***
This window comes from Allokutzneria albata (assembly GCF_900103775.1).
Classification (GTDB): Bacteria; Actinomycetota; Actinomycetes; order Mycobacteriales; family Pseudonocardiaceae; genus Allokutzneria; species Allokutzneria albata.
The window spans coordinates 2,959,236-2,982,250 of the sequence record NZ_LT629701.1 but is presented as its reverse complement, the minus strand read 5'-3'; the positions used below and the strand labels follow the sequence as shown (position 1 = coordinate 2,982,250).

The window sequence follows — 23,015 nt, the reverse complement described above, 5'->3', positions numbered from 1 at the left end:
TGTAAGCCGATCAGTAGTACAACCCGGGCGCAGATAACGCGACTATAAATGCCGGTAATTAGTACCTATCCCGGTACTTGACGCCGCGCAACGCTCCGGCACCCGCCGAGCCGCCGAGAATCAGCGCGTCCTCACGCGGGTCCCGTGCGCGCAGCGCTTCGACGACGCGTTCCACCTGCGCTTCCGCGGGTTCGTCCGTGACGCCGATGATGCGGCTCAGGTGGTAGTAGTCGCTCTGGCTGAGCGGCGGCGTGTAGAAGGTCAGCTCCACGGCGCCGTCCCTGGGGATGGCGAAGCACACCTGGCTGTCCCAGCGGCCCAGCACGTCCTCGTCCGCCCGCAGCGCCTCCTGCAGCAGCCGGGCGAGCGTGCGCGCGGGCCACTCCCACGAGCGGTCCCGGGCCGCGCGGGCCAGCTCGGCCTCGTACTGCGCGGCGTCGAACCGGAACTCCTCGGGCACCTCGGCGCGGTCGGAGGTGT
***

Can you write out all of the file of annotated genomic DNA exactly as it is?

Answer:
This window comes from Allokutzneria albata (assembly GCF_900103775.1).
Classification (GTDB): Bacteria; Actinomycetota; Actinomycetes; order Mycobacteriales; family Pseudonocardiaceae; genus Allokutzneria; species Allokutzneria albata.
The window spans coordinates 2,959,236-2,982,250 of the sequence record NZ_LT629701.1 but is presented as its reverse complement, the minus strand read 5'-3'; the positions used below and the strand labels follow the sequence as shown (position 1 = coordinate 2,982,250).

The window sequence follows — 23,015 nt, the reverse complement described above, 5'->3', positions numbered from 1 at the left end:
TGTAAGCCGATCAGTAGTACAACCCGGGCGCAGATAACGCGACTATAAATGCCGGTAATTAGTACCTATCCCGGTACTTGACGCCGCGCAACGCTCCGGCACCCGCCGAGCCGCCGAGAATCAGCGCGTCCTCACGCGGGTCCCGTGCGCGCAGCGCTTCGACGACGCGTTCCACCTGCGCTTCCGCGGGTTCGTCCGTGACGCCGATGATGCGGCTCAGGTGGTAGTAGTCGCTCTGGCTGAGCGGCGGCGTGTAGAAGGTCAGCTCCACGGCGCCGTCCCTGGGGATGGCGAAGCACACCTGGCTGTCCCAGCGGCCCAGCACGTCCTCGTCCGCCCGCAGCGCCTCCTGCAGCAGCCGGGCGAGCGTGCGCGCGGGCCACTCCCACGAGCGGTCCCGGGCCGCGCGGGCCAGCTCGGCCTCGTACTGCGCGGCGTCGAACCGGAACTCCTCGGGCACCTCGGCGCGGTCGGAGGTGT